I’m a huge cinephile and much like any other child of the ‘90s, I am a huge Steven Spielberg fan. I even did a report on him in school and learned about the many problems the production of Jaws had, which makes its success and its place on the best American Movies of All Time even more impressive. Hearing that iconic score play from a Jaws pinball machine would have me rushing over to play faster than Amityville residents vacating the water. Imagine the fear of a shark fin circling the playfield, or, better yet, a full blown great white toy terrorizing players. Let’s just hope it doesn’t sink like the real mechanical shark did when they first put it in the water (source: me and my school report, or read more about that here).
Maybe I’m biased from catching his Farewell Yellow Brick Road tour in the fall, but I want to preserve Elton John and his musical legacy as much as possible, so I would have no problem supporting an Elton John pinball machine that costs me 0.01% of what I paid to see him in concert. Also, if given the choice to pay to play his music on a jukebox or pay to hear his music from a pinball machine while I get to indulge in some EJ-inspired playfield designs - outerspace for Rocket Man, a Yellow Brick road, a literal Crocodile rockin’ - I’m gonna go with the option that keeps me more active. To the friends who will try to get me to sit down and take a break from this machine, I say, “I’m Still Standing.”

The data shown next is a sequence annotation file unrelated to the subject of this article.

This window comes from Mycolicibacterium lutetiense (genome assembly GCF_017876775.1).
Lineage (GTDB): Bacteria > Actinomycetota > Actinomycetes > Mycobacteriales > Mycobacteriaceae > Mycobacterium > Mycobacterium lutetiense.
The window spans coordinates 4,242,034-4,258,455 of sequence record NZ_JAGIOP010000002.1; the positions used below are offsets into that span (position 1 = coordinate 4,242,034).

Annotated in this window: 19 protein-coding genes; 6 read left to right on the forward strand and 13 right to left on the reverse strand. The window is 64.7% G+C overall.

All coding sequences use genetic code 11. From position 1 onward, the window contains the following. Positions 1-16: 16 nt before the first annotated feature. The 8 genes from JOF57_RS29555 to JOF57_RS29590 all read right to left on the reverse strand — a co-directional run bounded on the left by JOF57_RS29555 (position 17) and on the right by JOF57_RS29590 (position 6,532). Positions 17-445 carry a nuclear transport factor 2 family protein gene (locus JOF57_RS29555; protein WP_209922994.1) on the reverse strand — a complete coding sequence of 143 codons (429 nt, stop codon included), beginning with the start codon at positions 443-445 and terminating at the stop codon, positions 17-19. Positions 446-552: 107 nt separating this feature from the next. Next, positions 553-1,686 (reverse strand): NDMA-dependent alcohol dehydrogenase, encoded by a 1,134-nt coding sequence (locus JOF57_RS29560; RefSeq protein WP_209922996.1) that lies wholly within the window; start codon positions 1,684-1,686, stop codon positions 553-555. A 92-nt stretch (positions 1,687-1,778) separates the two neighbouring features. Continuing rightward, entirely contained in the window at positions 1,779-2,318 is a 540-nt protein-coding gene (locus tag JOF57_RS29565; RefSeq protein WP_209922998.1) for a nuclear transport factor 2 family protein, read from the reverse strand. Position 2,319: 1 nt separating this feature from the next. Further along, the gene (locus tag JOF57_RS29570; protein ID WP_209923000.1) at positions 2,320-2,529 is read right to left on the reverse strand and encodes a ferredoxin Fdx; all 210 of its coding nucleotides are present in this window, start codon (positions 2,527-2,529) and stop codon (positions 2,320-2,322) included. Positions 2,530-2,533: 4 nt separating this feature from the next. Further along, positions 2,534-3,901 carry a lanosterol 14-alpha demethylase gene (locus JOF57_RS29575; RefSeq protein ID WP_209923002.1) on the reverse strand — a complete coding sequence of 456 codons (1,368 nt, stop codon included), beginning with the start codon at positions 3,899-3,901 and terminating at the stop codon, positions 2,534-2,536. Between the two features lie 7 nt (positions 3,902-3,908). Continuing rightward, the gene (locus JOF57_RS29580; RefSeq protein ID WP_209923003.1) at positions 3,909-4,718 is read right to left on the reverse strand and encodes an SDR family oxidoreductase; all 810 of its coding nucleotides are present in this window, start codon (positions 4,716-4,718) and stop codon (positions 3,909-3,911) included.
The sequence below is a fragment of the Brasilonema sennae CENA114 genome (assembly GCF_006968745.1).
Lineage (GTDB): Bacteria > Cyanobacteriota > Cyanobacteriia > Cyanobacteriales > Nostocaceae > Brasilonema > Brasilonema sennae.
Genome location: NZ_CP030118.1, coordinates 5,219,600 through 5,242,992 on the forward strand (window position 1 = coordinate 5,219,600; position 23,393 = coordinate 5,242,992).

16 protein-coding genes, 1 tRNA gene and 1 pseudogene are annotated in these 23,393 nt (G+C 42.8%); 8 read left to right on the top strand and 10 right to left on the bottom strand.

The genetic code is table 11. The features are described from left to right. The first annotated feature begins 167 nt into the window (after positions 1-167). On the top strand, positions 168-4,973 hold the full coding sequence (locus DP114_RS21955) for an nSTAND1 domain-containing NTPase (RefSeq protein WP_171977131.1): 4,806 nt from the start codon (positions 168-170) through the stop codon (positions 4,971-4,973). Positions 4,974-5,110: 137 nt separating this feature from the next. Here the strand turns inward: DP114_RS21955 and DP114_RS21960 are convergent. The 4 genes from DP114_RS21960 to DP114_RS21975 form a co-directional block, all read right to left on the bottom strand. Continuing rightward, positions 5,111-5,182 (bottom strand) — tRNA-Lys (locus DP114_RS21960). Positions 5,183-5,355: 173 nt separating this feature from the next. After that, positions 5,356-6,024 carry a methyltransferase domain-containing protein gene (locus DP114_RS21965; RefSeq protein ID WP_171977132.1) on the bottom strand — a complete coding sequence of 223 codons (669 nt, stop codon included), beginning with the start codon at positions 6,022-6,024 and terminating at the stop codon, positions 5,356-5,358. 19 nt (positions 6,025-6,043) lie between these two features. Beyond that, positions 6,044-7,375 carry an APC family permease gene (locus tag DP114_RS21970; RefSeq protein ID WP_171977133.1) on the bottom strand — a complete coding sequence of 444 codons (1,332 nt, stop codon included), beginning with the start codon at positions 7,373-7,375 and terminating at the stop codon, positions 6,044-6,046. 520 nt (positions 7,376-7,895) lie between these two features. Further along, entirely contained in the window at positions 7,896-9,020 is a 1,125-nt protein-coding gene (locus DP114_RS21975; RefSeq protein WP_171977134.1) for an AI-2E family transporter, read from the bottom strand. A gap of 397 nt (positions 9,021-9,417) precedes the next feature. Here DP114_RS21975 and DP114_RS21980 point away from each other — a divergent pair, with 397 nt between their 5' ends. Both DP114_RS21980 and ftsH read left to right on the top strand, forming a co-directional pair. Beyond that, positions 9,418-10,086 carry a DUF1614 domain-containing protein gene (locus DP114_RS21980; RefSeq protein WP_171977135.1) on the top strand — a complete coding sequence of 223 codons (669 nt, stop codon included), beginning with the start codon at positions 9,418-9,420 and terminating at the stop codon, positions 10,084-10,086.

I would find seeing this resident of 221B Baker Street’s name on a pinball machine most curious, Watson. I’m a sucker for Sir Arthur Conan Doyle’s deducing detective, and I would love to see how Sherlock Holmes comes to life in his very own pinball theme. I love escape rooms and mystery novels, so it would be clever if a Sherlock pinball machine could offer elements of actually solving a case while playing. That might make it tough to replay, but, hey, someone else can worry about that. I’m just saying if this machine existed, I would for sure be the guy playing it in my deerstalker hat while pretending to smoke a pipe.
Little Shop of Horrors